It was revealed in that last above case that the prosecution was brought by a police woman from a specialized “hate crime” unit, and the police woman involved seems to have been in fact the person who took most offence to the social media post. Needless to say then, this activity in pursuit of “hate incidents” has put a great strain on all branches of our justice system, and it seems increasingly the case that resources are being diverted from combatting really serious crimes to gathering information about trivial crimes and even non-crimes.
Citizens have been encouraged to report to the authorities whenever they feel they have been a victim of hate, websites such as the “True Vision” “report-it” site have been widely promoted in the media:
Stop Hate Crime
There have subsequently been wild claims of “huge rises” in hate crime incidents, with attempts to smear the Brexit campaign in particular as directly causing these rises, yet it is very possible that a self-fulfilling prophecy effect occurred, as people were persistently encouraged to report such incidents by the media and so more incidents were reported. In tandem with such campaigns, different identity groups such as Tell MAMA and the CST have been competing to claim chief victimhood status, consequently the differences between groups have been emphasized and no doubt real racial and religious tensions have in fact been exacerbated as a result. Those groups who are not represented by such a campaign group have also begun to feel that the law is discriminating against them.
The resulting disparities in sentencing in similar cases are fueling division in society, the introduction of the word “hatred” into our law is actually exacerbating racial and religious tensions, the very opposite effect to the one supposedly intended. The increasingly convoluted wording of the law is also creating complications for judges, making the business of reaching a “correct” sentencing decision more difficult.
Scope creep from the prosecution of more serious “hate” crimes to the prosecution of quite trivial incidents, and the recording of even incidents that the authorities themselves admit are not criminal, has further put a strain on our justice system and diverted resources from the prosection of those more serious crimes.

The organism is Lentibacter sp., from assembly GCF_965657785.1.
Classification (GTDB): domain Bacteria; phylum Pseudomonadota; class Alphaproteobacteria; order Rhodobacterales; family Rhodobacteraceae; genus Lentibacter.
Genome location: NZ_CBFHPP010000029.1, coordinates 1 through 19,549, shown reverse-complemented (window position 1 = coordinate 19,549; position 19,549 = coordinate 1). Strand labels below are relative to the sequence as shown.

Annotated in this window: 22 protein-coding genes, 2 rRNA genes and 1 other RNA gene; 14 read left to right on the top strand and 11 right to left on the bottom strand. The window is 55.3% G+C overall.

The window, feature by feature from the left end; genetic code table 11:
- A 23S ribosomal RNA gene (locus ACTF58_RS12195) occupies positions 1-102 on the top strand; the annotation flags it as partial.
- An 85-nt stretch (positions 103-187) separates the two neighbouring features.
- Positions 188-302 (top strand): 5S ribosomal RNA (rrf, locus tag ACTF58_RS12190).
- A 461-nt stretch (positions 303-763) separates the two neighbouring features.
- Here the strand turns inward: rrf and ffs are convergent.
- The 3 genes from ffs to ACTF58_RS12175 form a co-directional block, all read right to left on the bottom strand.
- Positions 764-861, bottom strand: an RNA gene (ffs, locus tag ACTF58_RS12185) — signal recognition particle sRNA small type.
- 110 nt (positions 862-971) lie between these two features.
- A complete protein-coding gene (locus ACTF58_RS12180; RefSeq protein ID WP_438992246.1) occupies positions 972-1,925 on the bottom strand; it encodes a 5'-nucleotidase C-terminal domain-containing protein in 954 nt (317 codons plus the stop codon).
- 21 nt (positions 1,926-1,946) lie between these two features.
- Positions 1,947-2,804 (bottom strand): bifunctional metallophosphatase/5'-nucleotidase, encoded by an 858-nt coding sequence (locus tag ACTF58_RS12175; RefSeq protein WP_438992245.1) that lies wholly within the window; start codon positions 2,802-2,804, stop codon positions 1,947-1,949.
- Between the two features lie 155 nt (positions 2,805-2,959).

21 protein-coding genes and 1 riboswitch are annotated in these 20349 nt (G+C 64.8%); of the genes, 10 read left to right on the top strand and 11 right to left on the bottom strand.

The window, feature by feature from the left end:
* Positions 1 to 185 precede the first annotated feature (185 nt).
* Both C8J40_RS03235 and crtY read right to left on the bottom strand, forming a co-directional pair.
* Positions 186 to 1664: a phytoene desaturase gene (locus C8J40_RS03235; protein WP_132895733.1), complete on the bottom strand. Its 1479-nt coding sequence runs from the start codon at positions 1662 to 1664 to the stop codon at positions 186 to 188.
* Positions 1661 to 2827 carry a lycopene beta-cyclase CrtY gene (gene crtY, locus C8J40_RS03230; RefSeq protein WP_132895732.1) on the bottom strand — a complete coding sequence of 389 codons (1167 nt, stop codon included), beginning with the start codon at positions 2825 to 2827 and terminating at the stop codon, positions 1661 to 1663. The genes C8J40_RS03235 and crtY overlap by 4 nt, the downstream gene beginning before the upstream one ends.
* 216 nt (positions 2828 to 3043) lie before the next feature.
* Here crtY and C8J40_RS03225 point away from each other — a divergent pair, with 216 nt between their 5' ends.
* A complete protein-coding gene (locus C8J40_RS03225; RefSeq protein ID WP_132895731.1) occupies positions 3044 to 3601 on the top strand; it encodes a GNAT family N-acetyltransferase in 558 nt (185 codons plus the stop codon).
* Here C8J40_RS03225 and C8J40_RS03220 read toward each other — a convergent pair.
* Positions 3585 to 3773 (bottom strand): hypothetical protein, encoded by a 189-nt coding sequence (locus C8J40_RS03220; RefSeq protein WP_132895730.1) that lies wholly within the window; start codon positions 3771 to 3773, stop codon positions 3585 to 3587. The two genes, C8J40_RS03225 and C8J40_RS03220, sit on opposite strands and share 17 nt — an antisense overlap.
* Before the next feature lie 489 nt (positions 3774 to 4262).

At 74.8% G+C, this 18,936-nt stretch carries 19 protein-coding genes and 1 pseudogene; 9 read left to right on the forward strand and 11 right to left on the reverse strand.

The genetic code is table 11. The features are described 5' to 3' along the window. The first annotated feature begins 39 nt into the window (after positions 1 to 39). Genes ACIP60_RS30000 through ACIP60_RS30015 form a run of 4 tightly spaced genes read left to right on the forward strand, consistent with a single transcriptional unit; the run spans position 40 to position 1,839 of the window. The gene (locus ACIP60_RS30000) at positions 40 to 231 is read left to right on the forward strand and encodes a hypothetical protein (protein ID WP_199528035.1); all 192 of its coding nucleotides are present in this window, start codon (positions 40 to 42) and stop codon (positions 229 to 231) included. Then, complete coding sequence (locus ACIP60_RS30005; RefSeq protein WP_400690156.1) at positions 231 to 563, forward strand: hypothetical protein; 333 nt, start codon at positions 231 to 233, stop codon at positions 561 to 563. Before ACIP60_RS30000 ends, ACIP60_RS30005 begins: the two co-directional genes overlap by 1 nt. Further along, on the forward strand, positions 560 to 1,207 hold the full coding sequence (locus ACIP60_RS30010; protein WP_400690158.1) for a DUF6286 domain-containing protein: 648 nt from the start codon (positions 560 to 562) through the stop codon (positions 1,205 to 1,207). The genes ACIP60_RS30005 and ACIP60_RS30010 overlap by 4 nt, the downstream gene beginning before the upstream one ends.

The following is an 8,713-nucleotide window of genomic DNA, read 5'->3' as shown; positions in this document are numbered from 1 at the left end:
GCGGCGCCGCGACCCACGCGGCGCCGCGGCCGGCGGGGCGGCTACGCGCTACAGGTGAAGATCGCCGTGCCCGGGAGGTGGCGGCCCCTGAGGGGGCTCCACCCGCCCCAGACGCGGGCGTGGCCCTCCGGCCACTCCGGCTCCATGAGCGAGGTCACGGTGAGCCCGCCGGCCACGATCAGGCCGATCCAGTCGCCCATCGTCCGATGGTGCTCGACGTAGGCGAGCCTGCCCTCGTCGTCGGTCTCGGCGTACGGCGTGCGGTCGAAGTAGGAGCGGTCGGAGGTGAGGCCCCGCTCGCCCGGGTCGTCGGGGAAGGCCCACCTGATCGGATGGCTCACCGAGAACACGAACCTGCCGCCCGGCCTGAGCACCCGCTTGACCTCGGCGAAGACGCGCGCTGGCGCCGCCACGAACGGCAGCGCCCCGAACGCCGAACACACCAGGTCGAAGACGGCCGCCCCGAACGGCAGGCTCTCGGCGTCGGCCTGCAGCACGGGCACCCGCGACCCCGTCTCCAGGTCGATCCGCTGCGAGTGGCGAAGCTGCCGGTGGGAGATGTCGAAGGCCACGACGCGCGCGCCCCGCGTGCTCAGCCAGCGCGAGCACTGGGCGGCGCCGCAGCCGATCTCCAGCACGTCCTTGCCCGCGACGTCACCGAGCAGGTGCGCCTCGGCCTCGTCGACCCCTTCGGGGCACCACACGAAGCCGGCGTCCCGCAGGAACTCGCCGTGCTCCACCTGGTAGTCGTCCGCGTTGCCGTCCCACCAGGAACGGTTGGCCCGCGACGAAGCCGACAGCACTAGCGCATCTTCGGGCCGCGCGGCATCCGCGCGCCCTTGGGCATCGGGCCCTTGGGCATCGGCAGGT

In conclusion I hereby call for the abolition in its entirety of the Racial and Religious Hatred Act 2006, and the removal of all other references to “hate incidents” and “hate crime” in the law and in police guidelines.
Please share widely to help us get the campaign under way. Also if you have any good examples of e.g. disparities in sentencing or other related links, please share in the comments section below, in addition to any feedback you would like to give of course. In the next post I will look particularly at the introduction of the phrases “malicious communication” and “grossly offensive communication” into our laws.
The first prosecution for hatred:
The Glasgow Herald 26 Jan 1967
conspiring to contravene the act by distributing insulting written matter likely and intended to stir up hatred against a section of the public distinguished by colour and race.
From the Prison Reform Trust:
MITIGATION The Role Of Personal Factors In Sentencing
See 145 Increase in sentences for racial or religious aggravation:
Criminal Justice Act 2003
From the Crown Prosecution Service website:
Even the Citizens’ Advice Bureau has a page on hate incidents and hate crime:
What are hate incidents and hate crime?
What do you think? Please leave a comment below.